This project is part of Container's Multitudes series, which invites writers and artists to transform the same object into works of visual and literary art. In this series, participants were invited to interpret a vintage board game. Proceeds from the sale of these items are split equally between Container and the artist.
From the Latin word for “patchwork," the cento is a poetic form made up of lines from poems by other poets. The word cento is also Italian for one hundred—some centos are exactly 100 lines long.
In CENTO BOX, 16 dice showcase lines from 16 different contemporary centos (see the full list of sources here
). Shaking the box allows the player to explore 2,821,109,907,456 different poem combinations sourced from texts written by more than 250 individuals. A three-minute sand timer is included if the player wishes to operate under further constraint. Also included is a detailed instructional booklet outlining the rules of play and source citations for each of the 16 dice.
CENTO BOX is a exploration of found poetry, appropriation, and remixing—themes that carry throughout my work as a writer and artist. When writing a poem using CENTO BOX, the player is borrowing from not only the centos, but also the poems from which the centos were made. The questions only multiply from there—what is an original thought versus a borrowed phrase? Where is the boundary that separates whose words are whose, and who decides? Should there be a boundary? Where is the line between exploitation and the ethical use of language? These ruminations lead to a more universal question that many writers grapple with: what can be said that hasn’t already been said before?
We all create under some kind of constraint. Found poetry works for me because there is a ruleset, a limited playing field. It’s a language game that requires play, decision making, creativity, action.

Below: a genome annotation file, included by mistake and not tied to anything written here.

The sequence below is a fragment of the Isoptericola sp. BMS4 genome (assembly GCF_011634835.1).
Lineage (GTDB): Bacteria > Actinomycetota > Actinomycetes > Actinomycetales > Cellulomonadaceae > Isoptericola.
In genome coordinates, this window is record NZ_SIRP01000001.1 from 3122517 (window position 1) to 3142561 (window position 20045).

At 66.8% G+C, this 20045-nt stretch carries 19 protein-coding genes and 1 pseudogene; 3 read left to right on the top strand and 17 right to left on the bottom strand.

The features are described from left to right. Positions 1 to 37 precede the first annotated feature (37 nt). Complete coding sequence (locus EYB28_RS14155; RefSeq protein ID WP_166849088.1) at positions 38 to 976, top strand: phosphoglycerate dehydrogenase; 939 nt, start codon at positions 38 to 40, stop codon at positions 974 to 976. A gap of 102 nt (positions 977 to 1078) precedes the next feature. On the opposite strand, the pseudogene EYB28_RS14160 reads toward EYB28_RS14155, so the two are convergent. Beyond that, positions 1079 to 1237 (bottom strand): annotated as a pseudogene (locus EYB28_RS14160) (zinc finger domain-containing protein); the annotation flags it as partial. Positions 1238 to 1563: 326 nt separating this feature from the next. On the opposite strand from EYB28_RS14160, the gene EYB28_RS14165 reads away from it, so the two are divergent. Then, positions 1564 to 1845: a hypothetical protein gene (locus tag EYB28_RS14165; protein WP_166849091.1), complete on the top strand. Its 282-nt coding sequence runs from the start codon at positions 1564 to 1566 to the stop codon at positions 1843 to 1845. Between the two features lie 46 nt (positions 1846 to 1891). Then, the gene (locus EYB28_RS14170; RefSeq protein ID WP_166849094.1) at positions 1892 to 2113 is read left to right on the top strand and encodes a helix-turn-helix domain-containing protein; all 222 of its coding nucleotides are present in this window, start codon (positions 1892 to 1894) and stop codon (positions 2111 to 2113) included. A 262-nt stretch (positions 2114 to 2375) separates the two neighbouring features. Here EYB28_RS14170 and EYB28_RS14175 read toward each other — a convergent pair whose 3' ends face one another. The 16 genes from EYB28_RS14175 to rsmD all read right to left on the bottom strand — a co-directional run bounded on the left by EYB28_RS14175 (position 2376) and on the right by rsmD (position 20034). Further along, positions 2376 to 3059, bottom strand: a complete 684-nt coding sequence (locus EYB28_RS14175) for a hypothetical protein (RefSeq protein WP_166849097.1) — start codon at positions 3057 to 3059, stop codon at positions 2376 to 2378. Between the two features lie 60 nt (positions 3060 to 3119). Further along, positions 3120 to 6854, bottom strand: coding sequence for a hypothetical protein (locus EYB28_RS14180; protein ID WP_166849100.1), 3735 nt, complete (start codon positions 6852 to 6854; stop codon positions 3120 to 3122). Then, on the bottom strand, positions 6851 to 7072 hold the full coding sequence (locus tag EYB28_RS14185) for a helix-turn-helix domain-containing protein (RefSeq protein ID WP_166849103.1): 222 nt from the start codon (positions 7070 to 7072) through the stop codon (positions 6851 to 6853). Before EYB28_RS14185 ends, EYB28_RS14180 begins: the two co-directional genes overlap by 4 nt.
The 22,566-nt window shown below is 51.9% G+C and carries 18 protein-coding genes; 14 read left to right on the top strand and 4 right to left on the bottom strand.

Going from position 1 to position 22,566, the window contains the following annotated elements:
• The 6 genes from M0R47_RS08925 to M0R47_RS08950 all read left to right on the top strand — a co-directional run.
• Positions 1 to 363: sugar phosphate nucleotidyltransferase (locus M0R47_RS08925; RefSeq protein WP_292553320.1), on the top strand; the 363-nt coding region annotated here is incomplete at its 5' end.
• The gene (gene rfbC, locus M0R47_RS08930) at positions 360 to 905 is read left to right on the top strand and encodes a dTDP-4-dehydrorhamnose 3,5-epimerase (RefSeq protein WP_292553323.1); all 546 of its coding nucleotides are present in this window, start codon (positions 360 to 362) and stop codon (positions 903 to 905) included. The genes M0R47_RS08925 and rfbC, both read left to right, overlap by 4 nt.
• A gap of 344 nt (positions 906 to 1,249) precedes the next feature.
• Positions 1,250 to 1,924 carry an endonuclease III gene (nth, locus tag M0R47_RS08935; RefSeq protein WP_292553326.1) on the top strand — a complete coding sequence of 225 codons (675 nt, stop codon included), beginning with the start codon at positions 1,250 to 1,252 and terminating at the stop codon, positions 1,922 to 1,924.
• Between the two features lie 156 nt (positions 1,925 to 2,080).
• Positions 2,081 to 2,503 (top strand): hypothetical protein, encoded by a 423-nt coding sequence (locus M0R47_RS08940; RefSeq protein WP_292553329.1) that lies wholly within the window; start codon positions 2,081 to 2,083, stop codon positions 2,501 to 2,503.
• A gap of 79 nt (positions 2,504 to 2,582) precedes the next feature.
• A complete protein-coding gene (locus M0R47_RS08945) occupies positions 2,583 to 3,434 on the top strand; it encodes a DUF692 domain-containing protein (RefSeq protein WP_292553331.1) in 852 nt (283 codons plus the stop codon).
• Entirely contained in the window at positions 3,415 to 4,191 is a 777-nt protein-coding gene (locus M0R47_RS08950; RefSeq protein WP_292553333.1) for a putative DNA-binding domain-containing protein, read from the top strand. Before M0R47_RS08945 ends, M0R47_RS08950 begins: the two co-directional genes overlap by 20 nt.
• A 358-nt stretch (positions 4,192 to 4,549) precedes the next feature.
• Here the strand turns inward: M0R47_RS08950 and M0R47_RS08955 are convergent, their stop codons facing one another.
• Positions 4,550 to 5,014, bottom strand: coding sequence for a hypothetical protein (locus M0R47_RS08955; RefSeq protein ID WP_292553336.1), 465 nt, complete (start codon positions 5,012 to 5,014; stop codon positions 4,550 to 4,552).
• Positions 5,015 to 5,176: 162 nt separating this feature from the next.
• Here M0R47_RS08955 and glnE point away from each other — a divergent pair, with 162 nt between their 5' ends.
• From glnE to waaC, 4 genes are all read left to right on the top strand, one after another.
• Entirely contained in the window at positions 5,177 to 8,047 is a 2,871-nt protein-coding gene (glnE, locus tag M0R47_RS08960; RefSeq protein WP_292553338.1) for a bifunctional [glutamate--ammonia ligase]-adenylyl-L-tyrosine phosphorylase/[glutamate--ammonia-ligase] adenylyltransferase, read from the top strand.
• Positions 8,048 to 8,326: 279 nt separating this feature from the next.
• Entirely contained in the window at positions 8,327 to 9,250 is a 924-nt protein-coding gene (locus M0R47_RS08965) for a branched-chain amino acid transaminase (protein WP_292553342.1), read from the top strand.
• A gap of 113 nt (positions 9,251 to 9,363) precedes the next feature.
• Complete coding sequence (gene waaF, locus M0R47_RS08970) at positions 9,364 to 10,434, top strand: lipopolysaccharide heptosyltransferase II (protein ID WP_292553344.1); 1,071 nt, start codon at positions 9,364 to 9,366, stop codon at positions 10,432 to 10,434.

CENTO BOX is stacked on a dusty game shelf, camouflaged in its unassuming package. Let your guests pull it out and shake the dice—what poems do they find? Place it on the corner of your desk, just beyond your laptop screen, inspiring you to let the words fall perfectly into place. Pulled from an archive a century from now, CENTO BOX will defy categorization, churning out poem after poem after poem.
TOOLS & MATERIALS USED
Craft bond, acrylic paint, paper, Mod Podge, scissors, Xacto knife, metal plaque, Adobe Illustrator
Erin Dorney is the author of I Am Not Famous Anymore: Poems after Shia LaBeouf
(Mason Jar Press, June 2018). She is the recipient of a 2017 Artist Career Development Grant from the Prairie Lakes Regional Arts Council/McKnight Foundation; a 2017 Emerging Artist Residency at Tofte Lake Center; a 2016 Spruceton Inn Artist Residency; and was the first Modern Worker: Writer in Residence at Modern Art in Lancaster, PA. Her literary erasure art "Dystopia Erased" was featured as part of Made Here: Future, an urban walking gallery in the West Downtown Minneapolis Cultural District and her collaborative conceptual art installation "The Hidden Museum, 2018" is currently on display at the Susquehanna Art Museum in Harrisburg, Pennsylvania. Erin is cofounder of FEAR NO LIT
and volunteers with VIDA: Women in Literary Arts. You can find more of her writing plus projects and updates at erindorney.com
and at @edorney.